Pac-Manhattan is a large-scale urban game that utilizes the New York City grid to recreate the 1980's video game sensation Pac-Man. This analog version of Pac-man is being developed in NYU's Interactive Telecommunications graduate program, in order to explore what happens when games are removed from their "little world" of tabletops, televisions and computers and placed in the larger "real world" of street corners, and cities.
A player dressed as Pac-man will run around the Washington square park area of Manhattan while attempting to collect all of the virtual "dots" that run the length of the streets. Four players dressed as the ghosts Inky, Blinky, Pinky and Clyde will attempt to catch Pac-man before all of the dots are collected.
Using cell-phone contact, Wi-Fi internet connections, and custom software designed by the Pac-Manhattan team, Pac-man and the ghosts will be tracked from a central location and their progress will be broadcast over the internet for viewers from around the world.
Q: How many players are needed for PacManhattan?
A: 10. There are five players in the street (Pac Man + 4 ghosts) and five players in a control room. Each Player on the street is teamed with a Controller, both of whom are in constant contact via cellphone for the duration of the game. The role of the Controller is to update the position of their Player as he or she runs through the streets. At every intersection, the Player on the street updates the Controller with their position which is then updated via software and shared with the other Controllers.
Q: Are there really "dots" in the street?
A: Nope. As Pac Man runs through the street, he is in constant contact with his Controller via cell phone. As Pac Man moves from intersection to intersection, he relays his position back to the Controller who updates this position on a software map. As Pac Man's position is updated on the map, the dots disappear. The only way for the Pac Man in the street to know which dots have already been eaten is by talking to his Controller.
Q: How do the ghosts "eat" Pac Man?
A: By tagging him! Same goes for when Pac Man eats a Power Pellet and tries to eat the ghosts.
Q: How do the other ghost know when Pac Man has eaten a Power Pellet?
A: Remember, all players in the street are in constant contact with their Controllers via cell phone. When Pac Man's eats a Power Pellet (read: touches the street sign at that intersection), Pac Man's Controller broadcasts this information to the four ghost Controllers who then relay this information to the Player ghosts on the street.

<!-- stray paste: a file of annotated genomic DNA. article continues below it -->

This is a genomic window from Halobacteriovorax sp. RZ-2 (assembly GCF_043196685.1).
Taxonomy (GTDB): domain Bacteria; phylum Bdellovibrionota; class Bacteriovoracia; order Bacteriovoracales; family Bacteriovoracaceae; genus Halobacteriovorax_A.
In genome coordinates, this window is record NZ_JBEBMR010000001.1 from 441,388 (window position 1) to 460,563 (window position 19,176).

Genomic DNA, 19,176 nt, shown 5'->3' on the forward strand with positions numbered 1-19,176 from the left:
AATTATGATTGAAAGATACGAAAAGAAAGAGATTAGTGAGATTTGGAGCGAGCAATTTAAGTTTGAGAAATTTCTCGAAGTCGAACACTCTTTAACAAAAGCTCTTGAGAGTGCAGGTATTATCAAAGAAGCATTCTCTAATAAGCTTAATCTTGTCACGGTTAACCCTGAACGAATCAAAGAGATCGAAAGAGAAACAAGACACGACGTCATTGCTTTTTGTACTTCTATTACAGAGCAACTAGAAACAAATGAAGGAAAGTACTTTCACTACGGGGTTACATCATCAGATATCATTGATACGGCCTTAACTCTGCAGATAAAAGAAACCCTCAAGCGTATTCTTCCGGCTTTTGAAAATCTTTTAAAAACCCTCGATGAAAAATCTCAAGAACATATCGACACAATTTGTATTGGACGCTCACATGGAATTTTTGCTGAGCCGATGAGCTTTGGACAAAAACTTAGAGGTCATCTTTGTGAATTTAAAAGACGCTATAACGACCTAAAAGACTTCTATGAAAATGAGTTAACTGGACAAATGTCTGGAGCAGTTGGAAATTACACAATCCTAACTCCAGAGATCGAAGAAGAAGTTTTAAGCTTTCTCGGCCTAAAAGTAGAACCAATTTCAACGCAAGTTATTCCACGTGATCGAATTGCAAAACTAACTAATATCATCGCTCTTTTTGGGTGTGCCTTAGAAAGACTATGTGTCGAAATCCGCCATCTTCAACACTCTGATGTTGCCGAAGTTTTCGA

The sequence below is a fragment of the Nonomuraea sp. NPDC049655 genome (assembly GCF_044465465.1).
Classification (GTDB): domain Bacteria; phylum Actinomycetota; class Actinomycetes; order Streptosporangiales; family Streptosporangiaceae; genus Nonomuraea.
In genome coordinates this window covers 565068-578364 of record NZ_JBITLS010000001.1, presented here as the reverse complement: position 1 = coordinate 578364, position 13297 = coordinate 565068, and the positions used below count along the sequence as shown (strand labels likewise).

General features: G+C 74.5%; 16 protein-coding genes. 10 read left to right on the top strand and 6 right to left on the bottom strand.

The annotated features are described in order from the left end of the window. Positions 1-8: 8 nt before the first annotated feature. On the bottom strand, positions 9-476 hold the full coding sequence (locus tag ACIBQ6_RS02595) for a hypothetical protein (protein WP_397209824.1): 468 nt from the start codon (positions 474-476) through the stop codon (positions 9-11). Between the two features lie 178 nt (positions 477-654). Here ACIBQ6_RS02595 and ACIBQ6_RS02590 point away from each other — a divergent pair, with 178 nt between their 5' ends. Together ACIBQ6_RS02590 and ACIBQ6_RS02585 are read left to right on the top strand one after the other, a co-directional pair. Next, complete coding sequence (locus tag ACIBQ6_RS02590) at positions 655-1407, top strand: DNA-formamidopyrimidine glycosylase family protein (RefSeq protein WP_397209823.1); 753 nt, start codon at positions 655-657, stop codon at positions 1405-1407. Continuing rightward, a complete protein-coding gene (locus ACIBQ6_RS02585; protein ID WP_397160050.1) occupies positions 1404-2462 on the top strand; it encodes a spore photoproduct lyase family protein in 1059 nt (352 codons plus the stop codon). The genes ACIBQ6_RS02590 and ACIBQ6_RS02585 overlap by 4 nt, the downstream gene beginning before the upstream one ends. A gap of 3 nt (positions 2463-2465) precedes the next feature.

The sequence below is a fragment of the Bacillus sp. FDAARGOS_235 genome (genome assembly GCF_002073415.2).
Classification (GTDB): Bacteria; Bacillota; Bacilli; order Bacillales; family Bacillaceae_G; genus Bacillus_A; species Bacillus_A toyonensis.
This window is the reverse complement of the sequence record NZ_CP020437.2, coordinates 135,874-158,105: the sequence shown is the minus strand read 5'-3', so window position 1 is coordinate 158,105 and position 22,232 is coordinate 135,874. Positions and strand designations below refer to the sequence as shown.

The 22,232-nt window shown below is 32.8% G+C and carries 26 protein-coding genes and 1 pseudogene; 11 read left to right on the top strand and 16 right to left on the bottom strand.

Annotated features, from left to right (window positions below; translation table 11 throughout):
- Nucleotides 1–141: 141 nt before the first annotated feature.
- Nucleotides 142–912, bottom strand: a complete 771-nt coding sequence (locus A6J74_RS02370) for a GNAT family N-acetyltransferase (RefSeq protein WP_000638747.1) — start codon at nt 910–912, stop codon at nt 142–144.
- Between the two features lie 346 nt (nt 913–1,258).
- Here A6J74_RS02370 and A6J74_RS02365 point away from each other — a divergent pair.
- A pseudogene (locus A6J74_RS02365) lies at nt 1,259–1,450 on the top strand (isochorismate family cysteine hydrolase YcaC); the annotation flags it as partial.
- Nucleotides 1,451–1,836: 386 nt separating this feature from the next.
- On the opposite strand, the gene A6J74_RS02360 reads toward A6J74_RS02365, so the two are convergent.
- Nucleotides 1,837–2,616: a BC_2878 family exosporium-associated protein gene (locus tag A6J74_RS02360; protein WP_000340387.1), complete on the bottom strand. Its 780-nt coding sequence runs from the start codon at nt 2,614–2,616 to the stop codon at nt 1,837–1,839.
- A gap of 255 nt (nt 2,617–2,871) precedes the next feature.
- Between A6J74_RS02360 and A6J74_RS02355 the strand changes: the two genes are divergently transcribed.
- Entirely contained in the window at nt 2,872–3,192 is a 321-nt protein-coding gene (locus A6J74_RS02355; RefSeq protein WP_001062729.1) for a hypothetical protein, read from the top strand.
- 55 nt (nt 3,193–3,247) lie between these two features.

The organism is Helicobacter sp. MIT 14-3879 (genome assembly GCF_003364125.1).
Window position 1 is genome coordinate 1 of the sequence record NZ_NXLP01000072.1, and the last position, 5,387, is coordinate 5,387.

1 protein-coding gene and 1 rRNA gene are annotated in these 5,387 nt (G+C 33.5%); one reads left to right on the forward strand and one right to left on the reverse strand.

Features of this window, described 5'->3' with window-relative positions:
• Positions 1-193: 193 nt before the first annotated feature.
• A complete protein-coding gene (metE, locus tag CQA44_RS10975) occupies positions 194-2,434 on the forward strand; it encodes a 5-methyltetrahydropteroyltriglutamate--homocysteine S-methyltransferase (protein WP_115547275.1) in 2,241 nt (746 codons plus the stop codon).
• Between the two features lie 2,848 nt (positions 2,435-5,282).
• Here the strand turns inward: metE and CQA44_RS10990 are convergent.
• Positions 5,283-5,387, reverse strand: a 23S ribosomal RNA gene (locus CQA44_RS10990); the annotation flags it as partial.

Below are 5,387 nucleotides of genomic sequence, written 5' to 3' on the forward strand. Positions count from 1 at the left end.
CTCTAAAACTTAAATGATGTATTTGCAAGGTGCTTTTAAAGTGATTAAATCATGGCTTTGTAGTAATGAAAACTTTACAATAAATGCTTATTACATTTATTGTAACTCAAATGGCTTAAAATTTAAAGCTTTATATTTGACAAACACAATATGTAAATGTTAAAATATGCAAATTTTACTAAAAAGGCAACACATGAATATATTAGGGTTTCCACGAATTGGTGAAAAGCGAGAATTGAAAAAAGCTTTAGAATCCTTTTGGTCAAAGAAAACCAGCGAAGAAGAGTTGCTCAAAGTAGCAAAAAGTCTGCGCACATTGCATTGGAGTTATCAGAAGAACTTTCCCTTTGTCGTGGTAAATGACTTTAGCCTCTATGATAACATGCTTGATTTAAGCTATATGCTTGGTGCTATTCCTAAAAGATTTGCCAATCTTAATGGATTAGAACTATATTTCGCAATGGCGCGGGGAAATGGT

Q: How long does a game usually last?
A: We've had games last as little 10 minutes and as long as one hour. It all depends on how well (a) the team of Player and Controller work together on the phone and (b) how organized the team of ghost Players and Controllers become over the course of the game.
Q: Can I play too?
A: We're going to start allowing others to join in our games soon. If you're interested in playing, join our mailing list!
Q: Are you planning on doing Pac Manhattan in other cities?
A: Don't wait for us! Make your own Pac Manhattan maps! Feel free to use the rules we created and be sure to send us back any maps you create so we can add them to the website.
Q: What about Ms. PacManhattan?
A: All we need is a bow. :) Look for our first female Pac Man during our next playtest.
Q: Why didn't you use GPS?
A: We tried track the players using GPS, but ran into two problems: (1) GPS does not work well in "urban canyons", where the signal is reflected off large buildings and (2) we could not find an easy (read: cheap) way to send the geo-coordinate data from the GPS receiver back to the network. (It's hard to connect serial data to cellphones and PCMCIA cellular cards are expensive). Anyone want to donate equipment?
Q: Why didn't you use WiFi?
A: We are using WiFi in the control room, but not on the streets where the players are interacting. We were going to try to use WiFi networks as an uplink for the GPS data, but we could not find an area of the city with consistent WiFi coverage over a large area.
Game map from the 4th playtest. (4/29)
Screenshot of the Control Panel. The "controllers" first select which player they are controlling...
... then use this app to update the position of their player on the map. As the player moves from intersection to intersection, he or she updates their Controller with there whereabouts. The Controller then drags-and-drops the icon of the player they are guiding around the map to reflect the change in position. As Pac Man's position is updated, the dots disappear.
When Pac Man eats a Power Pellet, the ghost controllers see this screen for 2 minutes.
Revised game map from the 3rd playtest. (4/22)
Game map from the 3rd playtest. (4/22)
Game map from the 1st and 2nd playtests. (4/15)
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